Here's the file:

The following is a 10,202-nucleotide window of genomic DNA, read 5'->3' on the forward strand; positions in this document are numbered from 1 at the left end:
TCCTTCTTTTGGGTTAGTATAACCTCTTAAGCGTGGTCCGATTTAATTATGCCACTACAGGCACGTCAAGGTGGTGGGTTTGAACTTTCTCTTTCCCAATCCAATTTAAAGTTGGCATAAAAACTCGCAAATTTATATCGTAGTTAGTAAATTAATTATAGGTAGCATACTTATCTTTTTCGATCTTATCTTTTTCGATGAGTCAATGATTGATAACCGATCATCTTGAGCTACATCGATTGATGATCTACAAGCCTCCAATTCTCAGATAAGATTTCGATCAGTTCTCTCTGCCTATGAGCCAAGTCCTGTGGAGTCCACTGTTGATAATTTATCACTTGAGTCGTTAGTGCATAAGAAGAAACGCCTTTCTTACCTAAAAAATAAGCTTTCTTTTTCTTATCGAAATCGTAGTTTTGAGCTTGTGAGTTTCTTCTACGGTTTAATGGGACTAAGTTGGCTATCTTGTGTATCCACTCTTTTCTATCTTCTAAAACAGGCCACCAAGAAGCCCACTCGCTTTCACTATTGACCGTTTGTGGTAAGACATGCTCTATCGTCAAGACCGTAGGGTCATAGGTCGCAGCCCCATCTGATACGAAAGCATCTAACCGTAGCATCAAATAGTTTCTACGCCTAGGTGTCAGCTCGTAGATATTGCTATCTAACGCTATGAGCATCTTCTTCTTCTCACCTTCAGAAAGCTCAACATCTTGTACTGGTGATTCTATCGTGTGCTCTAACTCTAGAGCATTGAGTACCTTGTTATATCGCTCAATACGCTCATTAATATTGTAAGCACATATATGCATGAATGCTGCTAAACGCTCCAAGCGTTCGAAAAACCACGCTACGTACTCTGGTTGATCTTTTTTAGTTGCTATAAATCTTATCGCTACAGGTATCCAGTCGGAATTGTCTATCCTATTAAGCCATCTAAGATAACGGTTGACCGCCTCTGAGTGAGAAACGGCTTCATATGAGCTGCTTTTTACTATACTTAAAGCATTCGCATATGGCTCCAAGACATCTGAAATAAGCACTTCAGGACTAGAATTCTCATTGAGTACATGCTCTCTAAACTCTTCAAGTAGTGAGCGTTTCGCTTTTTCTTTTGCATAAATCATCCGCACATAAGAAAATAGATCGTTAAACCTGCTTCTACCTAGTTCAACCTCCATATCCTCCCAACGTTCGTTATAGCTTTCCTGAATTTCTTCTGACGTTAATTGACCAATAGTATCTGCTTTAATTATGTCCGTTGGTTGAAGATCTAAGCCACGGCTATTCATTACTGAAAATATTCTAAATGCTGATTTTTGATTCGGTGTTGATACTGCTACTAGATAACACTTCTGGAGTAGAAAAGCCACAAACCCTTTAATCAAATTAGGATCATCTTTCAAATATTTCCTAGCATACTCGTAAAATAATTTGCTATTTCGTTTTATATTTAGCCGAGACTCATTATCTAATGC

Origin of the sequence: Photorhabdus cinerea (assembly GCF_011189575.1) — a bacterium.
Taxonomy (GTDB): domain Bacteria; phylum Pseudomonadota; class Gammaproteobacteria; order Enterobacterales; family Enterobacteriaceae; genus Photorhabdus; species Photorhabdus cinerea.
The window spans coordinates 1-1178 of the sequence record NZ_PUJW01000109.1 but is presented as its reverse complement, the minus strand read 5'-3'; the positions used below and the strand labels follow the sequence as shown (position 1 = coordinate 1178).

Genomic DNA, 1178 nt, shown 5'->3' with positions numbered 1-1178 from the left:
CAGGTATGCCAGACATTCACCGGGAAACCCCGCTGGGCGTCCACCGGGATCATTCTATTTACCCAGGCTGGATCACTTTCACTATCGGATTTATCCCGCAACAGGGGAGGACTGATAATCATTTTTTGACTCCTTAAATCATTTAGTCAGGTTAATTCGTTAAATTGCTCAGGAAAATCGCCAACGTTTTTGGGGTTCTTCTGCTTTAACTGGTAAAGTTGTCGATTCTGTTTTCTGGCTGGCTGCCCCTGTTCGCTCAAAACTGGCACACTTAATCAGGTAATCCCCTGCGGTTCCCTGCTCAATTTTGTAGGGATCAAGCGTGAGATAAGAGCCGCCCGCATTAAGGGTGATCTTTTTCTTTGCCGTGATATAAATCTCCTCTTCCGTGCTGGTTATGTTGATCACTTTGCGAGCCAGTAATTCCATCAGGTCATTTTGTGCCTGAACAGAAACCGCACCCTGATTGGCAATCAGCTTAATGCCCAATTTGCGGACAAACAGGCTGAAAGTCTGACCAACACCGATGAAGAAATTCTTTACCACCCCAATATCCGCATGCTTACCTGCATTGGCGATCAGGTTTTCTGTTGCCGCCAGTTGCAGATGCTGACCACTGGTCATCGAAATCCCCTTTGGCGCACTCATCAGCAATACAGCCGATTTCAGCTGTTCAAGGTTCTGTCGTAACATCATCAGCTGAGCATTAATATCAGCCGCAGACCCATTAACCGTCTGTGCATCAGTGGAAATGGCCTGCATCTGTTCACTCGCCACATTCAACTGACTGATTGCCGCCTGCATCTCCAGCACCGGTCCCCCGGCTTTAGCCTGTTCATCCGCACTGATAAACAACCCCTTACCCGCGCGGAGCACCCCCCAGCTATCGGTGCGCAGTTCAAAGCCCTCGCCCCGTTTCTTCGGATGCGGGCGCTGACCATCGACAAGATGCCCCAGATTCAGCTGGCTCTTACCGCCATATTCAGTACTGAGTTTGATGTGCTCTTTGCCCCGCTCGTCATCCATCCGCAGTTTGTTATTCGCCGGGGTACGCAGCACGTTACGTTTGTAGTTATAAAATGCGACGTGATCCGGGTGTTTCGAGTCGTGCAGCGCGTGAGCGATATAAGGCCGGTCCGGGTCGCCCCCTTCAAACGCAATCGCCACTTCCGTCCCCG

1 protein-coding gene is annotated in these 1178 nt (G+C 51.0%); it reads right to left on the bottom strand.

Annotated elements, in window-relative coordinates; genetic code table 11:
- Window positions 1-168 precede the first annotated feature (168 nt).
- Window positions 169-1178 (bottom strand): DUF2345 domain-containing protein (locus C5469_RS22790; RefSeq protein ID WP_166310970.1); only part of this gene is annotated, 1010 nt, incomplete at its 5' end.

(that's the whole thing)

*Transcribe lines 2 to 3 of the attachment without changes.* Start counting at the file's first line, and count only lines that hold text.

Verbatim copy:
TCCTTCTTTTGGGTTAGTATAACCTCTTAAGCGTGGTCCGATTTAATTATGCCACTACAGGCACGTCAAGGTGGTGGGTTTGAACTTTCTCTTTCCCAATCCAATTTAAAGTTGGCATAAAAACTCGCAAATTTATATCGTAGTTAGTAAATTAATTATAGGTAGCATACTTATCTTTTTCGATCTTATCTTTTTCGATGAGTCAATGATTGATAACCGATCATCTTGAGCTACATCGATTGATGATCTACAAGCCTCCAATTCTCAGATAAGATTTCGATCAGTTCTCTCTGCCTATGAGCCAAGTCCTGTGGAGTCCACTGTTGATAATTTATCACTTGAGTCGTTAGTGCATAAGAAGAAACGCCTTTCTTACCTAAAAAATAAGCTTTCTTTTTCTTATCGAAATCGTAGTTTTGAGCTTGTGAGTTTCTTCTACGGTTTAATGGGACTAAGTTGGCTATCTTGTGTATCCACTCTTTTCTATCTTCTAAAACAGGCCACCAAGAAGCCCACTCGCTTTCACTATTGACCGTTTGTGGTAAGACATGCTCTATCGTCAAGACCGTAGGGTCATAGGTCGCAGCCCCATCTGATACGAAAGCATCTAACCGTAGCATCAAATAGTTTCTACGCCTAGGTGTCAGCTCGTAGATATTGCTATCTAACGCTATGAGCATCTTCTTCTTCTCACCTTCAGAAAGCTCAACATCTTGTACTGGTGATTCTATCGTGTGCTCTAACTCTAGAGCATTGAGTACCTTGTTATATCGCTCAATACGCTCATTAATATTGTAAGCACATATATGCATGAATGCTGCTAAACGCTCCAAGCGTTCGAAAAACCACGCTACGTACTCTGGTTGATCTTTTTTAGTTGCTATAAATCTTATCGCTACAGGTATCCAGTCGGAATTGTCTATCCTATTAAGCCATCTAAGATAACGGTTGACCGCCTCTGAGTGAGAAACGGCTTCATATGAGCTGCTTTTTACTATACTTAAAGCATTCGCATATGGCTCCAAGACATCTGAAATAAGCACTTCAGGACTAGAATTCTCATTGAGTACATGCTCTCTAAACTCTTCAAGTAGTGAGCGTTTCGCTTTTTCTTTTGCATAAATCATCCGCACATAAGAAAATAGATCGTTAAACCTGCTTCTACCTAGTTCAACCTCCATATCCTCCCAACGTTCGTTATAGCTTTCCTGAATTTCTTCTGACGTTAATTGACCAATAGTATCTGCTTTAATTATGTCCGTTGGTTGAAGATCTAAGCCACGGCTATTCATTACTGAAAATATTCTAAATGCTGATTTTTGATTCGGTGTTGATACTGCTACTAGATAACACTTCTGGAGTAGAAAAGCCACAAACCCTTTAATCAAATTAGGATCATCTTTCAAATATTTCCTAGCATACTCGTAAAATAATTTGCTATTTCGTTTTATATTTAGCCGAGACTCATTATCTAATGC

Origin of the sequence: Photorhabdus cinerea (assembly GCF_011189575.1) — a bacterium.